Obama's address: Where's foreign policy?
February 13, 2013 -- Updated 1653 GMT (0053 HKT)
- Isobel Coleman: Obama mainly addressed domestic issues: economy, immigration, energy
- He spoke very little about and offered nothing much new on foreign policy, she says
- Coleman: He talked about ending Afghanistan War, spoke briefly about Iran, Syria, China
- Coleman: His reinvigorated free trade agenda seems to be the boldest move
Editor's note: Isobel Coleman is the author of "Paradise Beneath Her Feet" and a senior fellow for U.S. foreign policy at the Council on Foreign Relations in New York.
(CNN) -- President Obama's State of the Union address predictably focused on his domestic priorities.
Immigration reform, a laundry list of economic initiatives including infrastructure improvements (Fix it First), clean energy, some manufacturing innovation, a bit of educational reform and the rhetorical high point of his speech -- gun control.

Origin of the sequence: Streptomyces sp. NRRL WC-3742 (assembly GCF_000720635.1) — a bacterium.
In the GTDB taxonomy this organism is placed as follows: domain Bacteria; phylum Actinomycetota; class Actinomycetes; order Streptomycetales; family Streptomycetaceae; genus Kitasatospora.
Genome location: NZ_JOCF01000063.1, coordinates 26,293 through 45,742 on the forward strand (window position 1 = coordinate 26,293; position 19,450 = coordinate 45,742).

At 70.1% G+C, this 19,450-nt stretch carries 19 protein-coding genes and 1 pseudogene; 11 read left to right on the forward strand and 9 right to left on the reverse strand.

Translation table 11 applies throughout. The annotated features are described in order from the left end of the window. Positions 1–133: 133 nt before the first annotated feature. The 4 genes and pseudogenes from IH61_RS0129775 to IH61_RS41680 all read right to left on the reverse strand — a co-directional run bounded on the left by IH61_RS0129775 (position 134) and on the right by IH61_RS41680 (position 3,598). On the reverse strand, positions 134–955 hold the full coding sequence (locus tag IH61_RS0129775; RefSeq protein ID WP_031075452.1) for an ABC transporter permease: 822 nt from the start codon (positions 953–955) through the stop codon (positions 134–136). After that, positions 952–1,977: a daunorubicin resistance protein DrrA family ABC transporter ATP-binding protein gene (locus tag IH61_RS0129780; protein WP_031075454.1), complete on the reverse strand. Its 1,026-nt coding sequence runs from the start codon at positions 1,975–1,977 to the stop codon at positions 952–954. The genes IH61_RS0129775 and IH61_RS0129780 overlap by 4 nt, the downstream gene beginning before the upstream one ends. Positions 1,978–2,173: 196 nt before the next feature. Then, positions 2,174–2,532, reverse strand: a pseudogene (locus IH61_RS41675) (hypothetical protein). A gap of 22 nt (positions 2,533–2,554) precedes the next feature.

As in years past, foreign policy made up only about 15% of the speech, but even within that usual limited attention, Tuesday night's address pointed to few new directions.
On Afghanistan -- America's longest war -- Obama expressed just a continued commitment to bringing the troops home, ending "our war" while theirs continues. On Iran, there was a single sentence reiterating the need for a diplomatic solution, which makes me think that a big diplomatic push is not likely. On North Korea, boilerplate promises to isolate the country further after its provocative nuclear test, and on Syria, a call to "keep the pressure" on the regime, which means more watching from the sidelines as the horror unfolds.
Notably, China was mentioned only twice -- once in the context of jobs, and another time with respect to clean energy. Nothing about managing what could very well be this administration's most vexing but critically important bilateral relationship.